Performance Wednesday, December 24, 2014 | 7 PM

New York String Orchestra

Stern Auditorium / Perelman Stage
A New York City holiday tradition for more than 40 years, young musicians who are participants in the New York String Orchestra’s annual seminar make Christmas Eve very bright with their radiant concert. This year, they perform an all-Mozart program that features the bubbly overture to his youthful opera The Impresario, his effervescent Oboe Concerto with Liang Wang, and the Symphony No. 39—one of his miraculously crafted final symphonies.


  • New York String Orchestra
    Jaime Laredo, Conductor
  • Liang Wang, Oboe


  • Overture to The Impresario, K. 486
  • Oboe Concerto
  • Symphony No. 39

Event Duration

The printed program will last approximately 90 minutes with no intermission.


  • New York String Orchestra

    One of the country's most acclaimed professional training programs, the New York String Orchestra Seminar and its alumni have had a major impact on the music world in the United States and abroad. The program was created in 1969 by arts manager Frank Salomon for violinist and conductor Alexander "Sasha" Schneider, who chose Jaime Laredo to succeed him as director. In its 45-year history, the seminar has introduced more than 2,000 exceptional young musicians from across the nation to new musical ideas and offered them the challenge of performing two professional-level concerts presented by Carnegie Hall. There is no application fee to apply to the seminar, and all participants receive full scholarships. For more detailed information on the program and its commitment to offering a full scholarship to each participating student, visit If you would like to know more about what the program means to our students and what the futurebrings them, send an email to to receive periodic updates.

    Seminar alumnus Yo-Yo Ma (1977) shared, "[The seminar was] one of the defining moments for me as a teenager," as it was for so many of today's musical leaders: soloists such as violinists Cho-Liang Lin, Gil Shaham, Kyoko Takezawa, and Shlomo Mintz; conductors who include Peter Oundjian, Joseph Swensen, Douglas Boyd, and Marin Alsop; concertmasters of more than 40 orchestras (including the Chicago, Boston, Cleveland, and Philadelphia orchestras, and the Los Angeles and Czech philharmonics); members of such ensembles as the Emerson, Guarneri, Kronos, and Takács string quartets and Brooklyn Rider; and faculty at leading music schools and conservatories. They call the seminar a "life-changing musical experience" that opened new musical worlds for them. Each new generation of New York String Orchestra Seminar alumni continues to make a vital contribution to music and illuminate lives around the country.

    This year, the 61 New York String Orchestra members (ages 16-23) are from conservatories, colleges, and high schools across the US and Canada. Selected through highly competitive national auditions, students give up their winter holidays to come to New York City for 10 days of intensive orchestral rehearsals with Mr. Laredo and chamber music sessions with master artists, including members of the Emerson, Juilliard, Orion, and Guarneri string quartets.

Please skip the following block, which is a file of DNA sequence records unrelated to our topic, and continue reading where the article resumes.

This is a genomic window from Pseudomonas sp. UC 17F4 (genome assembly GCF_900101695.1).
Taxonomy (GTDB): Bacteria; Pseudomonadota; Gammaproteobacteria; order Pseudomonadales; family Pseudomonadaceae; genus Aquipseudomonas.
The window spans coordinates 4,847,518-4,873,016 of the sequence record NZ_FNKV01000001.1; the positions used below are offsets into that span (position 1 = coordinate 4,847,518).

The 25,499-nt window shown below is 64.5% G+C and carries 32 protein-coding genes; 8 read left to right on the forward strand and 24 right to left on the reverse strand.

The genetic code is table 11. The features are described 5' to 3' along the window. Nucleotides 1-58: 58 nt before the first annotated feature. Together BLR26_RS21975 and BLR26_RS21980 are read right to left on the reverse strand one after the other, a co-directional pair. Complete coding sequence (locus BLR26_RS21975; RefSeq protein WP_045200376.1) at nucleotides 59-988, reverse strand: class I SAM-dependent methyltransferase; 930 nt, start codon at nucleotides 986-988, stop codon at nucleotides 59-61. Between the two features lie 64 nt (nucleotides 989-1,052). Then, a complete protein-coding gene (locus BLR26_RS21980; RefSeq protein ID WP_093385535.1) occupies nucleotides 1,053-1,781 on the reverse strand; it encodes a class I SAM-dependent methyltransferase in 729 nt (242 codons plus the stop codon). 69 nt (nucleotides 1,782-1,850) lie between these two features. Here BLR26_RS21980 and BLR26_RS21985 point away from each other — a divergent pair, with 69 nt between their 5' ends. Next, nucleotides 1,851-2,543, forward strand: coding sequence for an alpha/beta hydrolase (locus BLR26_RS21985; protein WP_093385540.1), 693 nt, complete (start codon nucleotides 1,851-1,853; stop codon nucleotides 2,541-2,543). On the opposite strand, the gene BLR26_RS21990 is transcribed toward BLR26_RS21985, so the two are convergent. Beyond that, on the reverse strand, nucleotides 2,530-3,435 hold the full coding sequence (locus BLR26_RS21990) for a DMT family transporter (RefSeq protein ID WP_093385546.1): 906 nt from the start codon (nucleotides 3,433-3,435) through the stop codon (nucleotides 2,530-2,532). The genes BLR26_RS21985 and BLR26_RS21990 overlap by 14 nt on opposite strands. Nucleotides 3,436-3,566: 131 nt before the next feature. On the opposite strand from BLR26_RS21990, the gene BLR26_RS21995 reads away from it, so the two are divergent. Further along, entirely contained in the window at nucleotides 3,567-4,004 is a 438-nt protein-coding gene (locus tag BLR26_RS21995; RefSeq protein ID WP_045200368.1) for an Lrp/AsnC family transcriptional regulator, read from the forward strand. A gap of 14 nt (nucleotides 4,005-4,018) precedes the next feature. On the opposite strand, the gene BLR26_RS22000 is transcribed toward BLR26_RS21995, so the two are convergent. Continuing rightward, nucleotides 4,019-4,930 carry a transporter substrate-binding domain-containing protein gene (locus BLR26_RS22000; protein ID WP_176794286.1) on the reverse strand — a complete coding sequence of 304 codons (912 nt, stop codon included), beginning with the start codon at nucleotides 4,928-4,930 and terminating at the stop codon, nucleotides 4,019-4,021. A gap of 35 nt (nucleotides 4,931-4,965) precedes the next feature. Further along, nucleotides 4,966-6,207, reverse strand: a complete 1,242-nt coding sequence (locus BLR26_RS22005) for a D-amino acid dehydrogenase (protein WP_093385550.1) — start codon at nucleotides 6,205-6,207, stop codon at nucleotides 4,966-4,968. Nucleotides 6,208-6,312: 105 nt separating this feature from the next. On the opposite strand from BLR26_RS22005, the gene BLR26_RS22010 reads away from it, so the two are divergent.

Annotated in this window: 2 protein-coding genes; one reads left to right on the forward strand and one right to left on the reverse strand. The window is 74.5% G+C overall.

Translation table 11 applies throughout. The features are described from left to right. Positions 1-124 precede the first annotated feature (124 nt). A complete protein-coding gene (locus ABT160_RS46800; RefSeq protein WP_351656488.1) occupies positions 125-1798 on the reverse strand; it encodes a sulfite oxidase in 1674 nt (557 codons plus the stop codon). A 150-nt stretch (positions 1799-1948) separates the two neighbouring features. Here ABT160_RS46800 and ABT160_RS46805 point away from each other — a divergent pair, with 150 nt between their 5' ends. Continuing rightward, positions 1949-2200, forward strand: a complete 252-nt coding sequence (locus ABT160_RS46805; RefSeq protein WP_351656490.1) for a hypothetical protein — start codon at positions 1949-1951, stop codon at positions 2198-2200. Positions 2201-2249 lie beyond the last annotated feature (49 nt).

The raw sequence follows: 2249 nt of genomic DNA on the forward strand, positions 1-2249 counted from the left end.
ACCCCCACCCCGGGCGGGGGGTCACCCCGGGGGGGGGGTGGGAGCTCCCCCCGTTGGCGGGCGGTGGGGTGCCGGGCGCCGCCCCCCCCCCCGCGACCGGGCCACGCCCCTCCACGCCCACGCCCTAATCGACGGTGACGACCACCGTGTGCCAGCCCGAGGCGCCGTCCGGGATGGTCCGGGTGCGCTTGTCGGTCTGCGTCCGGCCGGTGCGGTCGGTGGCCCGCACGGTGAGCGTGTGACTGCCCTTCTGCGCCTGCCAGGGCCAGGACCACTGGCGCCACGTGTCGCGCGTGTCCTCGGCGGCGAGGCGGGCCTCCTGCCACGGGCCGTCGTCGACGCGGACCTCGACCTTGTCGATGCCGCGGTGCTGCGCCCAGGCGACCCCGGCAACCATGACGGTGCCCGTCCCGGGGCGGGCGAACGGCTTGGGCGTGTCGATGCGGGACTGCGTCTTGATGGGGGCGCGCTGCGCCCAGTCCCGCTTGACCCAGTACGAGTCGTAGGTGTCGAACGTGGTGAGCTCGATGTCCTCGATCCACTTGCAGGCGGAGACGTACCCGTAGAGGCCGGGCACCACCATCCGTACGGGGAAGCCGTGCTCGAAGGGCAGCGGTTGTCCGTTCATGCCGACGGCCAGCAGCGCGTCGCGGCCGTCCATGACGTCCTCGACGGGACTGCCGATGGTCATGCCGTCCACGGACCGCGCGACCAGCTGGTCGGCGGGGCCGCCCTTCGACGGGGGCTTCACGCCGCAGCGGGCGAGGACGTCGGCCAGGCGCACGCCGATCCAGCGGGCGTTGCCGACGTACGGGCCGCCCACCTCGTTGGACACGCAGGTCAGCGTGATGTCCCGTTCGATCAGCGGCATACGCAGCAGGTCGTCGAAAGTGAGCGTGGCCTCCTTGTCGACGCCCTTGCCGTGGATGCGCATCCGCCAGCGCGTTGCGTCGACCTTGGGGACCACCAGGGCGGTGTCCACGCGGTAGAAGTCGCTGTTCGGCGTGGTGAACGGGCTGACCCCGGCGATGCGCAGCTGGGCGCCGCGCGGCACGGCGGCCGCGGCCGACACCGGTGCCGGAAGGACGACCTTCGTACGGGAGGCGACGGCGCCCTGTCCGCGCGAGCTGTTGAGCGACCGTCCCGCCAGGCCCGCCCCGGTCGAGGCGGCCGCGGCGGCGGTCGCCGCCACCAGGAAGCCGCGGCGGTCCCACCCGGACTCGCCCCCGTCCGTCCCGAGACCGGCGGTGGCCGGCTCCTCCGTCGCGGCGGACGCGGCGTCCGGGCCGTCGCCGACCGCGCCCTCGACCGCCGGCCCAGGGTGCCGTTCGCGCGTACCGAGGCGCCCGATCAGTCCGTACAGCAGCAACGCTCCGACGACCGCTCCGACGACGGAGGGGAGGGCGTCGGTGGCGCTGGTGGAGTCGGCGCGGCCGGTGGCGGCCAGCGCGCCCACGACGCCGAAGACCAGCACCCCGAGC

The New York String Orchestra Seminar is a program of Mannes College The New School for Music's New School Concerts Department. New School Concerts thanks the conductor, coaches, soloists, audition panelists, and advisors for their invaluable contributions to the project, and the many otherswhose time, effort, and resources make the seminar possible. Our thanks to the Cleveland Institute of Music, Chicago Symphony Orchestra, The Colburn School, Manhattan School of Music, Rice University's The Shepherd School of Music, and the Wellington Hotel. We thank Steven Ansell, Soo Bae, Michelle Baker, Patricia Davis, Bart Feller, Valerie Feuer, Laura Flax, James Gandre, David Geber, Mark Holloway, Ida Kavafian, Dean Richard Kessler, Diane Lesser, Julia Lichtman, Don Liuzzi, Peter Lloyd, Malcolm Lowe, Mary Malin, Raymond Mase, Frank Morelli, Kurt Muroki, William Ochoa, Tara O'Connor, Daniel Phillips, Susan Sawyer, Michael Seabrook, Stephen Shipps, Linda Strommen, Steven Tenenbom, and Hiroko Yajima for their extra efforts on behalf of the project. Additionally, we are grateful to Carnegie Hall's administration and staff, and the many others whose efforts go into making the New York String Orchestra Seminar a success. Visit for more information.

    Jaime Laredo

    For more than five decades, Jaime Laredo has excelled in the multiple roles of soloist, conductor, recitalist, pedagogue, and chamber musician. Since his stunning San Francisco Symphony debut at the age of 11, he has won the admiration and respect of audiences, critics, and fellow musicians with his passionate and polished performances. At the age of 17, he won the prestigious Queen Elisabeth Competition in Belgium, launching his rise to international prominence.